I Want to Rock and Roll All Day
I could do this all day long...if I had a chair.Sunday was the PF Chang's Rock N Roll Marathon here in the Valley. The Arizona Parrot Head Club has been involved since the race's inception thanks to one of our long-time members who got us started.
Our station the past two years is at approximately mile 25 on the full marathon route. We're the last water station before the finish line and it's always amazing and fascinating to see how the athletes are doing by the time they get to us.
And they are "athletes", not "runners", despite what everyone else says (and they say it despite me correcting them, jeesh).
We start setting up at 7 AM, the full marathon starts at 7:30 and we're supposed to be cleaned up by 3 PM. They give the athletes 7 hours and 15 minutes to finish the full marathon. There were some stragglers in the final moments but as long as they kept moving they were allowed to finish. The ones who stop moving get picked up and driven to the finish line.
The first folks to come through are the wheelchair athletes. I don't think I've seen one woman in that section. Most of the guys are still looking remarkably sharp by the time they get to us but this year there were a few that looked totally pooped. One of the guys tried to get water from us but he had on really bulky gloves so he couldn't grab the cup. I imagine he was very thirsty by the end of the race.
Next up are the Elite athletes. These are the folks trying to break world records and whatnot. They usually come whipping through and looking like they aren't stressed at all. This year is the first time I've seen them take water from us. It was actually pretty warm out there. The race stats say it was 65 degrees when the race was over but it was warmer than that.
After that, there's a gap while the more average (and I actually mean above average since the average person couldn't do this) athletes make their way towards us. From then on, it's a fairly steady stream of folks coming through until the end.
The whole time the athletes are coming by, we have our music blaring and someone working the microphone. That person's job is to encourage the runners and keep the energy level up.
That person this year was me. Except for pee breaks, I was on the mic for 5 hours. That was not a problem for me at all. I only wish there had been a spotlight, too.
I did feel bad for our volunteers because they had to hear me say pretty much the same stuff all day long.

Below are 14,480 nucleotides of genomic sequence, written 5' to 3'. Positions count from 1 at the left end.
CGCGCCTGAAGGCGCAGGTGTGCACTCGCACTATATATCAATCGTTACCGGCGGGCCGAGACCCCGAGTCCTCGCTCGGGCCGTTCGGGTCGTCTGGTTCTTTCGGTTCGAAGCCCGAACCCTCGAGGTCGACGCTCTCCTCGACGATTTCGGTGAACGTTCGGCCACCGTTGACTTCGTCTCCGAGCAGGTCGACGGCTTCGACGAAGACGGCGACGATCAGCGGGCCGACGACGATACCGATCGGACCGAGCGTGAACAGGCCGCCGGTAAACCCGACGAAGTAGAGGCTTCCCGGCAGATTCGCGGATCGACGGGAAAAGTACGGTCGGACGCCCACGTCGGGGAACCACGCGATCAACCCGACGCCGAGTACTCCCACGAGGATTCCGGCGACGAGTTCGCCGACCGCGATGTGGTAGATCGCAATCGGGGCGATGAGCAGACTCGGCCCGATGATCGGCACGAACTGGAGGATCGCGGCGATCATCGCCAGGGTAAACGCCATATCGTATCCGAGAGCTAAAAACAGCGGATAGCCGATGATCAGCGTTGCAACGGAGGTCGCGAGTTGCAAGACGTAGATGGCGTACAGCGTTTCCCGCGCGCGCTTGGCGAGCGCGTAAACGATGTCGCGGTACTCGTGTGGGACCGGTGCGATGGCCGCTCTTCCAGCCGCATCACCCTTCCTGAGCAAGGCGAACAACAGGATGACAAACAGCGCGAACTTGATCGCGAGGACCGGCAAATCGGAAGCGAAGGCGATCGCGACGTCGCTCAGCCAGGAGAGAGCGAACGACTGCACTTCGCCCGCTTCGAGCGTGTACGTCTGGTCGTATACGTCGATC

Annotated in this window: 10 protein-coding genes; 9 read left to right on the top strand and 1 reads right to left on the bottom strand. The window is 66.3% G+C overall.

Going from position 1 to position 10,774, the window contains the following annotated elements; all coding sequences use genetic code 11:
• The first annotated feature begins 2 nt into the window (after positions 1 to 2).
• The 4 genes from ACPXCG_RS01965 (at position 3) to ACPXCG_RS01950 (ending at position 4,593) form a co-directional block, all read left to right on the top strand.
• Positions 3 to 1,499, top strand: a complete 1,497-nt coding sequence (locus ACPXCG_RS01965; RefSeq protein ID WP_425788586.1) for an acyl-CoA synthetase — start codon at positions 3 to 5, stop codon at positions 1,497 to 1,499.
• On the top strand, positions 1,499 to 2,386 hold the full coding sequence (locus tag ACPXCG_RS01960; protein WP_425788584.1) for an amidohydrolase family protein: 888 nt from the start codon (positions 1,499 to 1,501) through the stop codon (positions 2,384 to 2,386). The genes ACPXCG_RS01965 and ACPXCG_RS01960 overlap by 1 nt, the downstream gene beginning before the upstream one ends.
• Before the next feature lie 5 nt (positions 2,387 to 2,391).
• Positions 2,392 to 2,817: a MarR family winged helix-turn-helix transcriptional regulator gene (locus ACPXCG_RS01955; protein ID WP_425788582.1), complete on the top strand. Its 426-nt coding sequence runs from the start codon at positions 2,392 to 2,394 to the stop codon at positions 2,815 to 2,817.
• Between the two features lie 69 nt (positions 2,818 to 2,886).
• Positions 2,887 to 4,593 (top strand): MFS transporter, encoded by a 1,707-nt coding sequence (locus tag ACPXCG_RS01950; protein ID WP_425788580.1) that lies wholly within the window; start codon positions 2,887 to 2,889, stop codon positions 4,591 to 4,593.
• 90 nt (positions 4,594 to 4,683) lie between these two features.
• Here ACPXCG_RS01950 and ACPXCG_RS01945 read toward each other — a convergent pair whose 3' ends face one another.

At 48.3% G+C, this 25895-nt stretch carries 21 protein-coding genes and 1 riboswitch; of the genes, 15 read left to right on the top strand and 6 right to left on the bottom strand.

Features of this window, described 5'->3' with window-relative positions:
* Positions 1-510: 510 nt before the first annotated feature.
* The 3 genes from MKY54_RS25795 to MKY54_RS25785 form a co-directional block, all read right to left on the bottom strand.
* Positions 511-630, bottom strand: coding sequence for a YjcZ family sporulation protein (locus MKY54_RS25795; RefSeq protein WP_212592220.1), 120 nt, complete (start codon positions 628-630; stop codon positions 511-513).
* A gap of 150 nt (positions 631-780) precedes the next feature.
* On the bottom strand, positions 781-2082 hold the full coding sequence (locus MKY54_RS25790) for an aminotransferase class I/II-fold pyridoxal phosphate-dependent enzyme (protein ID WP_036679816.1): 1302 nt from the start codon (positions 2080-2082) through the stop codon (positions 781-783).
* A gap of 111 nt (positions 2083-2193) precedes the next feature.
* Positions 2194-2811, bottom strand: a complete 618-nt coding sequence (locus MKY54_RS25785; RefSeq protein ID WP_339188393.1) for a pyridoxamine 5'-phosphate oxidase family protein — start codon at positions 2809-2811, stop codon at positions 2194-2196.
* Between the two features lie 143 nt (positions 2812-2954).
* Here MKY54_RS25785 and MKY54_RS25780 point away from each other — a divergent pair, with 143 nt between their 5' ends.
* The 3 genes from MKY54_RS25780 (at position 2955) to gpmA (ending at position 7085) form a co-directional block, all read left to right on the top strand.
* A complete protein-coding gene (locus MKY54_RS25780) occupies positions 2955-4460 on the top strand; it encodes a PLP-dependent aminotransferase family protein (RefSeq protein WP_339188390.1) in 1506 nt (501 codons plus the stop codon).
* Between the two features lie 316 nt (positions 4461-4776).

"Welcome to water station 18. We are the Arizona Parrot Head Club. This is the last stop on the full marathon so be sure to get some hydration. We have Cytomax at the front of the station in the yellow cups and water at the end of the station in the white cups."
I tried to mix it up but there were some things I had to say. The stations are judged and money donated to the charity of choice for the winners. Some of the judges are running in the pack of athletes so I wanted to get our station number and name into the message as much as possible.
I gave a shout out to everyone wearing anything Wisconsin related and even did a "Go, Buckeyes" for an Ohio guy. I also made mention of every time the firemen were near us. Our station is right by their training grounds so they were popping in and out. I did ask if it was OK for me to harass them like that and they said yes. I didn't get any dates out of it, though. Dang it.
We also tracked the Cardinals-Eagles game and gave out updates to the crowd. I found out later that a lot of the athletes switched from the full marathon to the half so they could be done before the game started. That cut down the folks who ran/walked past us to about 6,000 people.
After the race, we went across the street to a little sports bar. Once I sat down I realized just how exhausted I was. Except for the pee breaks, I hadn't sat down since 7 that morning. I was frakking beat. Several beers later, we went home and I mustered enough energy to read the Sunday paper then I was out for the night. I think I may have made to 8:30.
It was a long and tiring day for everyone involved. But, it was worth it. We performed a great service for those athletes and they let us feel like we contributed to their success. Symbiosis at its finest.